How to respond to a notifiable incident in your workplace
All businesses need to be aware of their obligations to inform the safety regulator of a notifiable incident. A failure to do so can result in, not only a penalty of up to $50,000, but also the clock on limitation periods for the commencement of a prosecution does not start until the incident is notified.
What is a notifiable incident?
A notifiable incident is one involving a serious injury, illness or death of a worker, or a dangerous incident (also called a near miss).
A person has suffered a serious injury or illness if they require:
- immediate treatment as an inpatient in a hospital;
- medical treatment within 48 hours of exposure to a substance; or
- immediate treatment for:
- the amputation of any body part;
- a serious head, eye or burn injury;
- the separation of skin from an underlying tissue (such as degloving or scalping);
- a spinal injury; or
- a serious laceration.
A dangerous incident includes:
- uncontrolled spillage or leakage of a hazardous substance;
- an implosion, explosion or fire;
- an electric shock;
- any plant, substance or thing falling from a height;
- the collapse, overturning, failure or malfunction of any plant that must be authorised for use;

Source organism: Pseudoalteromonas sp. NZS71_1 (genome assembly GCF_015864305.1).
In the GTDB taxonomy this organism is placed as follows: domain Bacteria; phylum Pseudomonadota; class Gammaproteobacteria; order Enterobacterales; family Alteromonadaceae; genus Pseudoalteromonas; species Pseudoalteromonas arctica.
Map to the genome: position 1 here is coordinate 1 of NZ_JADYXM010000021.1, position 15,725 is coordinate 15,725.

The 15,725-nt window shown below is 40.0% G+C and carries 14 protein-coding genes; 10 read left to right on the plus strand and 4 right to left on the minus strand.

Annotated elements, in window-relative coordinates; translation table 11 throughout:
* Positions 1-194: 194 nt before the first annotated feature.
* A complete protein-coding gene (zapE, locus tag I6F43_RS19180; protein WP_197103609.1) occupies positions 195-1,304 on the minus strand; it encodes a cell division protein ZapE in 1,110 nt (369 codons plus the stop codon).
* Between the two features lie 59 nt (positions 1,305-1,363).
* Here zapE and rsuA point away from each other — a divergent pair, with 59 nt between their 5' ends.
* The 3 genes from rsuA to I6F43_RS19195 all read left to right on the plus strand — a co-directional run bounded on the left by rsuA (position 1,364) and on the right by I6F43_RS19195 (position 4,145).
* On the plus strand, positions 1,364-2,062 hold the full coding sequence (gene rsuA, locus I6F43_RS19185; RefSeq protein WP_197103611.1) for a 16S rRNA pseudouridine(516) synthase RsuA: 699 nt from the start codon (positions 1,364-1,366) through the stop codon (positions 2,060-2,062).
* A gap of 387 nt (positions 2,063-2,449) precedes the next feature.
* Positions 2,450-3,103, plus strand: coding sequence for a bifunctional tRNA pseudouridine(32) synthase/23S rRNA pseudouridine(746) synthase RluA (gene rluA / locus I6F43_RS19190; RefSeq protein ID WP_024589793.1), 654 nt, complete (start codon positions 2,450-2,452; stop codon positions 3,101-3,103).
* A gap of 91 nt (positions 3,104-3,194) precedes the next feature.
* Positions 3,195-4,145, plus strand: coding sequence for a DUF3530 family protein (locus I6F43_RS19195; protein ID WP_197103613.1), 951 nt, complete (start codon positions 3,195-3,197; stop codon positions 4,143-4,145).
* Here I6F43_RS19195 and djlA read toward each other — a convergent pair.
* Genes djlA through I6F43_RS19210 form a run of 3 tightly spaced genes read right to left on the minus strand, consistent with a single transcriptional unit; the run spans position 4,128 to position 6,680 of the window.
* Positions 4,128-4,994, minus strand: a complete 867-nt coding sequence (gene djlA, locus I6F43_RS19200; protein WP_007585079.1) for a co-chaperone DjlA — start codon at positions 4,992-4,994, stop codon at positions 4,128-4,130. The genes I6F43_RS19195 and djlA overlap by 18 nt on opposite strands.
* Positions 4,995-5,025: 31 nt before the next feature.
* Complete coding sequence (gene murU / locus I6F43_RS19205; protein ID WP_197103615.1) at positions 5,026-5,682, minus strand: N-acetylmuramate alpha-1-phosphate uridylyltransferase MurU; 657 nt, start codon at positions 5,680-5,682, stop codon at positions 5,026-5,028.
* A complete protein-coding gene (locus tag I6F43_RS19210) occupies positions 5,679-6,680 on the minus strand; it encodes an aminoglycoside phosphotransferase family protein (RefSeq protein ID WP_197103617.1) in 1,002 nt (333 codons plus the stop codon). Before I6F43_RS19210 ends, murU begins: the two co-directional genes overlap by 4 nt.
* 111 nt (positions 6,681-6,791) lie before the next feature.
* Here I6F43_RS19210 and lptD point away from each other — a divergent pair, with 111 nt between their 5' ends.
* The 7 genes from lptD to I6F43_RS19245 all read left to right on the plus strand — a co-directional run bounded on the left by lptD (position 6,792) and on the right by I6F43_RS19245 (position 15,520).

- the collapse or partial collapse of a structure or excavation;
- the inrush of water, mud or gas in an underground tunnel or excavation; or
- the interruption of the main system of ventilation in an underground tunnel or excavation.
5 key steps to take when a notifiable incident occurs
Once an incident occurs at your workplace, you need to:
- Attend to any injured workers.
- Secure the worksite.
- Report the incident to your health and safety regulator. You must notify the safety regulator immediately by telephone and, if requested, also in writing within 48 hours of the incident. If you are not sure whether the incident is a ‘notifiable incident’, get immediate advice.
- After taking care of any injured worker’s needs and securing the worksite, you may need to provide appropriate care and possibly counselling for other workers who might have been affected by the incident.
- Be careful – while it is an offence to disturb the scene of the incident, it may be necessary to modify the worksite to avoid further risks of injury, including to the injured worker. For example, if the worker is trapped under a structure and it looks possible that the structure will collapse. Moving the structure could also cause further harm to the injured person, so be sure to have appropriately competent persons on site to make these assessments.
For in-depth advice about managing notifiable incidents, refer to the Health & Safety Handbook chapter Notification of Incidents.
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